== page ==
The net result has been to tilt incentives to invest away from Canada and in favour of the United States. The comparative charts shown above of US and Canadian business investment-to-GDP provide strong evidence that this is the case. Further supporting evidence is provided by the chart below, which shows Canada's foreign direct investment flows.

The chart clearly shows that while Canadian direct investment abroad is near its' 20-year highs, foreign direct investment flows into Canada have fallen toward 20-year lows. US, Canadian and other foreign companies have a choice as to which side of the border to invest. They are increasingly choosing to invest in the US. The attraction of lower corporate taxes and reduced regulation combined with punitive US tariffs and uncertainty over the future of NAFTA provide powerful incentives to make capacity-expanding investment in the US, not in Canada.

What is Canada's Response?

So far, Canada has not responded effectively to Trump's tax and regulatory moves. On corporate taxes, the 2018 Federal Budget provided neither action nor a plan to revise Canada's corporate income tax, which prior to Trump's changes, had been relatively attractive. 

The federal government has not budged on its' plan to enforce a Canada-wide carbon tax, but provincial governments in Saskatchewan and Ontario oppose the plan and a change of government in Alberta would add a third important opponent, making it difficult for the federal government to implement its' carbon tax plan. Uncertainty over the future of carbon taxes remains a negative for business investment.

On regulatory measures, the Trudeau government, after allowing a dysfunctional regulatory process to cause the Northern Gateway Pipeline and the Energy East Pipeline projects to die, approved the Trans-Mountain Pipeline. However, because of protests by the Government of British Columbia, environmental activists and indigenous groups, the private investor, Kinder Morgan, shelved the project. The Federal Government kept the project on life support by purchasing the Trans Mountain Pipeline from Kinder Morgan for C$4.5 billion and promising to build it. Opponents will still make strong efforts to block the project, leaving Canada with insufficient capacity to get its' oil to world markets.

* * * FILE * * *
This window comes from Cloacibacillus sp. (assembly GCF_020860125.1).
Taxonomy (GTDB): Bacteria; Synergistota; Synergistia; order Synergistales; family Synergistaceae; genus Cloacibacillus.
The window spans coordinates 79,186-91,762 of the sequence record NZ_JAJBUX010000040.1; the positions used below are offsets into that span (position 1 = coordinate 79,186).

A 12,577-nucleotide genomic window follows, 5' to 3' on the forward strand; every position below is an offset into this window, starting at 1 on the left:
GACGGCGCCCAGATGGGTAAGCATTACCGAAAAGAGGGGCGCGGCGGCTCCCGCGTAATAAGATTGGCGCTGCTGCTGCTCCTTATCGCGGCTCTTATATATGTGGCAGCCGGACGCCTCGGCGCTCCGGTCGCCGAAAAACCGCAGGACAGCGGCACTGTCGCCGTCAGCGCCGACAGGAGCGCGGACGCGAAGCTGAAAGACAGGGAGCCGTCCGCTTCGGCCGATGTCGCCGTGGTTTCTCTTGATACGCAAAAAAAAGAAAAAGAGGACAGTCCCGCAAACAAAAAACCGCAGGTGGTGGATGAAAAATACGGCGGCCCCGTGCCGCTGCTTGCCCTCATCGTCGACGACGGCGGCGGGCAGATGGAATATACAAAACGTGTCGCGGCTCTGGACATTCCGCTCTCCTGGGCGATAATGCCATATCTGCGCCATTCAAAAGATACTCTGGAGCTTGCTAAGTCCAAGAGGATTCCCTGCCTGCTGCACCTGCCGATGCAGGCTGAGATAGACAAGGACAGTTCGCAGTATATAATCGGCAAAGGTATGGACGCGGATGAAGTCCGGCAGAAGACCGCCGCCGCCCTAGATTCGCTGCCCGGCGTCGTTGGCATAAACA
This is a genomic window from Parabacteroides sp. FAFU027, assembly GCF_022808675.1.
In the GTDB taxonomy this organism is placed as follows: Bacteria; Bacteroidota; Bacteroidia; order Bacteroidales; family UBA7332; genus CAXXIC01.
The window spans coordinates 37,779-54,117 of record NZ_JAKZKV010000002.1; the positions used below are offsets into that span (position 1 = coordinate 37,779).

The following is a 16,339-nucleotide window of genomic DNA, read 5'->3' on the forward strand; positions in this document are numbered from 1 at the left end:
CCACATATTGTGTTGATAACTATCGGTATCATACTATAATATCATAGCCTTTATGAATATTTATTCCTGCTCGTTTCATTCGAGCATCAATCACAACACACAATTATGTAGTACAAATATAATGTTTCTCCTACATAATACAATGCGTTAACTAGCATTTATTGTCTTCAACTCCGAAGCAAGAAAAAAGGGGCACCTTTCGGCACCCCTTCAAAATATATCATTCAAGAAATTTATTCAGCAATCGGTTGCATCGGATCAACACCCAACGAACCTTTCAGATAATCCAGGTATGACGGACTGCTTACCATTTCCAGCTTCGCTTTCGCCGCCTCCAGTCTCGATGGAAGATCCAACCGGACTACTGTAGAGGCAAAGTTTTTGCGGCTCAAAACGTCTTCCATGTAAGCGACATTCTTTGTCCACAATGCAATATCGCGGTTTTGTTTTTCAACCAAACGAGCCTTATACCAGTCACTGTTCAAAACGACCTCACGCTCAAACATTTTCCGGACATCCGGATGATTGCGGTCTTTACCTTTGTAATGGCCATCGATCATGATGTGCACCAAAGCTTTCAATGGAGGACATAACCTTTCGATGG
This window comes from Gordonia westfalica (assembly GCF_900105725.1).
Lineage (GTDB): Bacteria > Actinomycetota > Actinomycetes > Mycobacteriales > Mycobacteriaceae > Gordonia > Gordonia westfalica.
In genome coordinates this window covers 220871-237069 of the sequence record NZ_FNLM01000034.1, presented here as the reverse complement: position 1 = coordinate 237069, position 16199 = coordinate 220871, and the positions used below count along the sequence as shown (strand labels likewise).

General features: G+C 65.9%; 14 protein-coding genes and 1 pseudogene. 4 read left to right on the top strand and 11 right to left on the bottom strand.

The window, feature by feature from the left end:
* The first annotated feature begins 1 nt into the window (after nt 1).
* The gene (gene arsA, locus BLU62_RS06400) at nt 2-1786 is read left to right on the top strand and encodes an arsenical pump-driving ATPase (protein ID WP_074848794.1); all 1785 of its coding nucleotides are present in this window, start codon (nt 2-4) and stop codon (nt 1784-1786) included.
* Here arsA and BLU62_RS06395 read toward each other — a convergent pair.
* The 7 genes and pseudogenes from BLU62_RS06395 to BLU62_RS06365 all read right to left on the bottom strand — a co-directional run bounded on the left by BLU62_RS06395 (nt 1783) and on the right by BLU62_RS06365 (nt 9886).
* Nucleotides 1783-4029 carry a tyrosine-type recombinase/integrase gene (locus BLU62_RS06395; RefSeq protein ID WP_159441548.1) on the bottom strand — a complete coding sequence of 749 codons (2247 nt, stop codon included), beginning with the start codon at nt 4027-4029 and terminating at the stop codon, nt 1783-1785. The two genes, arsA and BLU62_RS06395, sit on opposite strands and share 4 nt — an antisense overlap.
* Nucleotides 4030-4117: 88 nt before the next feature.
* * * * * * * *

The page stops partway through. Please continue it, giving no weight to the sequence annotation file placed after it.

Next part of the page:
On trade policy, the federal government has chosen to retaliate against Trump's steel and aluminum tariffs with and equal value of tariffs on a range of US imports, a move which could provoke Trump into further escalating the trade war. Trump has shot Canada in one foot with his tariffs and duties on lumber, steel and aluminum and his threats of tearing up NAFTA and imposing tariffs on autos. Trudeau has shot Canada in its' other foot by imposing tariffs on US goods consumed by Canadians and his rhetoric that Canada "will not be bullied", which has contributed to the standstill in NAFTA negotiations. Let's be clear: Trump's trade policies and threats are dangerous and, if carried out, pose a clear risk to the global growth. But retaliation by US trading partners only increases that risk.

Is Canada Operating at Full Capacity?

It seems clear to me that Canada's economy is suffering from an investment drought. While unemployment is low by historical standards, weak business investment is resulting in many Canadians working at jobs well below their potential. Self employment is at a record level. Young people have great difficulty finding jobs that match their education and qualifications. Higher levels of business investment would surely create more full time private sector employment and stronger GDP growth. Traditional measures may suggest that Canada is near full capacity, but in my view, it is nowhere near full potential.

I am hopeful, however, that the next few years will see Canadian voters electing governments more attuned to the necessity of building a positive investment climate. Change is already underway in Ontario and is pending in Alberta. Only when federal and provincial governments begin working together on a comprehensive strategy to improve the climate for business investment will Canada reach its' potential.

In the meantime, tightening monetary policy is unlikely to improve Canada's economic prospects. Bank of Canada tightening in response to politically motivated spikes in minimum wages or to temporary upward pressure on Canadian inflation from US and Canadian tariff hikes is clearly inappropriate. Until Canada is able to bring about a lasting improvement in its' investment climate, a Bank of Canada monetary policy strategy of standing pat while the  US Fed tightens monetary policy more aggressively would tend to weaken the Canadian dollar, thereby providing a boost to our export competitiveness and a needed adjustment cushion the blow from US protectionism.